Linux distros are turning to the live CD as a way to introduce themselves. Some of the best live CD's come from lesser-known projects, many of whom re-master a leading distribution to create a smaller, less memory-hungry operating system. This article takes a look at my favorite distros that can run acceptably in as little as 256mb of RAM (after installing them to your hard drive). If you've tried, say, Xubuntu and found it too sluggish, these candidates are worth exploring. I've used all of them in a Pentium 3 laptop as well as in Virtualbox.
I refuse to pick a winner. Instead, I've tried to summarize the virtues of each one. In no particular order, my top five minimal distros are:
Crunchbang Linux is a derivative of Ubuntu. It replaces Ubuntu's memory hogging Gnome desktop with the Openbox window manager. It uses around 65mb RAM on bootup (as measured by utilities like htop or free). That's significantly less memory than Xubuntu, too. Crunchbang's no-nonsense desktop defaults to a pure black background, but this distro's appeal shouldn't be limited to goths and geeks. Icons along the bottom task bar show you graphically what's running and the status of your network connections. Instead of reaching down to the taskbar, however, you launch applications with a RMB click, with your most commonly used applications just one more click away.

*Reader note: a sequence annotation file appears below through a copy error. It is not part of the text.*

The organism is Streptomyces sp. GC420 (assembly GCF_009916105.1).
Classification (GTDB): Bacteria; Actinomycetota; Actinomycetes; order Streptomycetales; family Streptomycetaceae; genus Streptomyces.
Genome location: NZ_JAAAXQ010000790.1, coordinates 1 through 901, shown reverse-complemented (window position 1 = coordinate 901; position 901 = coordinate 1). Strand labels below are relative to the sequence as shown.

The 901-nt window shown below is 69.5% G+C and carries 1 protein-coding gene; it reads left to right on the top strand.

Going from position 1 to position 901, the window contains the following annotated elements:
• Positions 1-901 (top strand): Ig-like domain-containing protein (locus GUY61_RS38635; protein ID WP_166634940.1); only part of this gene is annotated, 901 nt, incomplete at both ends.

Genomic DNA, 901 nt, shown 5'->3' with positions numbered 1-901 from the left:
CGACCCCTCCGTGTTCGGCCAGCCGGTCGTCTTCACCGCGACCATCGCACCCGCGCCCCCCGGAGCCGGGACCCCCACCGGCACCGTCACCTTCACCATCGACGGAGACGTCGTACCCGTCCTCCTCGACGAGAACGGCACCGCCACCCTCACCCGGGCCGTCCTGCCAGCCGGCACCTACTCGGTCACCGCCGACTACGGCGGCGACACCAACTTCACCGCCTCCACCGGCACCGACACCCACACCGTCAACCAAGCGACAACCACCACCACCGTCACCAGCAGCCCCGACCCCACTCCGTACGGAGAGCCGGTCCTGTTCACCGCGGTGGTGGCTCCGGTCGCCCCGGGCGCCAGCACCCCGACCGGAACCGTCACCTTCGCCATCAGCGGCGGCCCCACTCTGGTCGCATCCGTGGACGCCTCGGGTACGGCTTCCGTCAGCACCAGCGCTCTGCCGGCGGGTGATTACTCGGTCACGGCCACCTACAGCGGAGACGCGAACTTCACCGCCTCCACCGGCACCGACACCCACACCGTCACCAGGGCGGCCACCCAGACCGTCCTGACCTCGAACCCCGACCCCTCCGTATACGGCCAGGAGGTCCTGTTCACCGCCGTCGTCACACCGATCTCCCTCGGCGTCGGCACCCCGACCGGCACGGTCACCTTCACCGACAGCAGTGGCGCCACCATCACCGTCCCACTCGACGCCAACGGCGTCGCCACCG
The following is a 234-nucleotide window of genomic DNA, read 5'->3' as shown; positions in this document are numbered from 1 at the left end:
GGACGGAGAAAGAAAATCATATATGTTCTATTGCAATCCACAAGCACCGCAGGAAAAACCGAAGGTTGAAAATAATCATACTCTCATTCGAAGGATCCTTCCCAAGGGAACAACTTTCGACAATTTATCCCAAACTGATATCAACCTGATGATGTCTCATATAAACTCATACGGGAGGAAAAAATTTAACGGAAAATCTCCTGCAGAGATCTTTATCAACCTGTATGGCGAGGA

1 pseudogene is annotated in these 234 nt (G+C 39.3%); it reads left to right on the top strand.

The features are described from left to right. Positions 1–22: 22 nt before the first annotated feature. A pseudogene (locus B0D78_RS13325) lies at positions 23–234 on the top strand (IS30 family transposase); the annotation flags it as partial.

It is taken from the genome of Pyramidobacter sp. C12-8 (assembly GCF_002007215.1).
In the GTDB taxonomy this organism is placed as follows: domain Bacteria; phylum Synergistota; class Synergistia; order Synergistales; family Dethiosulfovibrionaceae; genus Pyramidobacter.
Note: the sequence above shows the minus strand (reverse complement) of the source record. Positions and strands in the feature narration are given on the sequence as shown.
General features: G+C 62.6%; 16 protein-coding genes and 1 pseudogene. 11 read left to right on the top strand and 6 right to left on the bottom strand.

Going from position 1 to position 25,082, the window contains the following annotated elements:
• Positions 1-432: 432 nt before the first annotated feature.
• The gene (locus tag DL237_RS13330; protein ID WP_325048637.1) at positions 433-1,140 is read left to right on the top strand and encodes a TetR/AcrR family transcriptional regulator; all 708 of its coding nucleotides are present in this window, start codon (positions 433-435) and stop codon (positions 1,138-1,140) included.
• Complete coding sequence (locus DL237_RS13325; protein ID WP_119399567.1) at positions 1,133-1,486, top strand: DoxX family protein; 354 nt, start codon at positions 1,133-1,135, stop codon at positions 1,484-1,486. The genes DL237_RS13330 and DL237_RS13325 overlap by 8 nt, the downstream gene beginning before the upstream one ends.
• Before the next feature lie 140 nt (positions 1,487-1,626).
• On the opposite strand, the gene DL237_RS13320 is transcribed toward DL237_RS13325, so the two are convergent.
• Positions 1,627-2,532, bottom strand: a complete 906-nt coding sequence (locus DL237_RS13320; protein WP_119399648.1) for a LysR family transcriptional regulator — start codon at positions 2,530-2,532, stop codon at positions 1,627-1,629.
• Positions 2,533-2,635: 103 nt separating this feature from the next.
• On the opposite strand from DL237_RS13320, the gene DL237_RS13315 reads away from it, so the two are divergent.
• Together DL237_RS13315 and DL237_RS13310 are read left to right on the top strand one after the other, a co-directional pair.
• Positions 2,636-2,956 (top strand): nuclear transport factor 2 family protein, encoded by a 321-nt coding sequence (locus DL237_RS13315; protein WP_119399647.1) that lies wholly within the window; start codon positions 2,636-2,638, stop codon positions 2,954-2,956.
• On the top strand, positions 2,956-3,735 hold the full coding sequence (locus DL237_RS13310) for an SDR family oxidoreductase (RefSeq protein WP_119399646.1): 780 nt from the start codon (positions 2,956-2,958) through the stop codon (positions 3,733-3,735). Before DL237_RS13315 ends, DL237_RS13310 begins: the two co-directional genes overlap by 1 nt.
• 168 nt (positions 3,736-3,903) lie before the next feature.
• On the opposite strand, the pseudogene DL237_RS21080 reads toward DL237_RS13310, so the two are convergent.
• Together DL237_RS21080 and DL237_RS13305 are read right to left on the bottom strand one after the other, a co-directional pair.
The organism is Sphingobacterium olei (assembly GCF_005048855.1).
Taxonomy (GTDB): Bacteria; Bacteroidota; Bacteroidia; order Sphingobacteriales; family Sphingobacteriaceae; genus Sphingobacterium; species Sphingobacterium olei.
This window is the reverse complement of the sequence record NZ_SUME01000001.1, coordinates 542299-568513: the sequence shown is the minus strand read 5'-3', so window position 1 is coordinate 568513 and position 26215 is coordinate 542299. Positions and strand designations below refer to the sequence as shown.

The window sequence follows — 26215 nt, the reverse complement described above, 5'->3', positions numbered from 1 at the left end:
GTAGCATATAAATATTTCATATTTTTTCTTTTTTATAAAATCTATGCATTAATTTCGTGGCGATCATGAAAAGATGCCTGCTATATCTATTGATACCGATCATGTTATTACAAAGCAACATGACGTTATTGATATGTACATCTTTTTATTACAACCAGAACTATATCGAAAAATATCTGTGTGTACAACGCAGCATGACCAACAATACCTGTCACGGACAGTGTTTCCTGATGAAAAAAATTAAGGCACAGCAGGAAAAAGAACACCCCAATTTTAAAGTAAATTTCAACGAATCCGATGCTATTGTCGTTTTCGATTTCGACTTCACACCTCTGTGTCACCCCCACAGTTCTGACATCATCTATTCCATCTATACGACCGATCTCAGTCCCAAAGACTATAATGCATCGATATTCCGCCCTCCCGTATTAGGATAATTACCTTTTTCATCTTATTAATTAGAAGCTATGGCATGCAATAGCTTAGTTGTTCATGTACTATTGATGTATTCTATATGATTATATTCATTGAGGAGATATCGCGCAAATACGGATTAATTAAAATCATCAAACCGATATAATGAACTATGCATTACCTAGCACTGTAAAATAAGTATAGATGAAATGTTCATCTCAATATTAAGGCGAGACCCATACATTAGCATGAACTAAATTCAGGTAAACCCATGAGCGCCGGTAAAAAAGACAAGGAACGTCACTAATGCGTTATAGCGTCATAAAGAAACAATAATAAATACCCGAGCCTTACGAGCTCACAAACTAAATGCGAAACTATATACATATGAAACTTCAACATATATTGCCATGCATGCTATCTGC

Crunchbang's latest release is 9.04, and comes in a regular and "lite" edition. Unless you're severely short on hard drive space, I suggest installing the regular. The Live CD has the usual apps you'd expect: Firefox, Abiword, FTP and Bittorrent clients. In addition, it comes with a large assortment of useful internet and multimedia utilities, such as VLC, Skype, Rhythmbox, Audacity, Kino, Pidgin, Inkscape, and GIMP. Console enthusiasts will love the inclusion of Vim, Mutt, and Midnight Commander.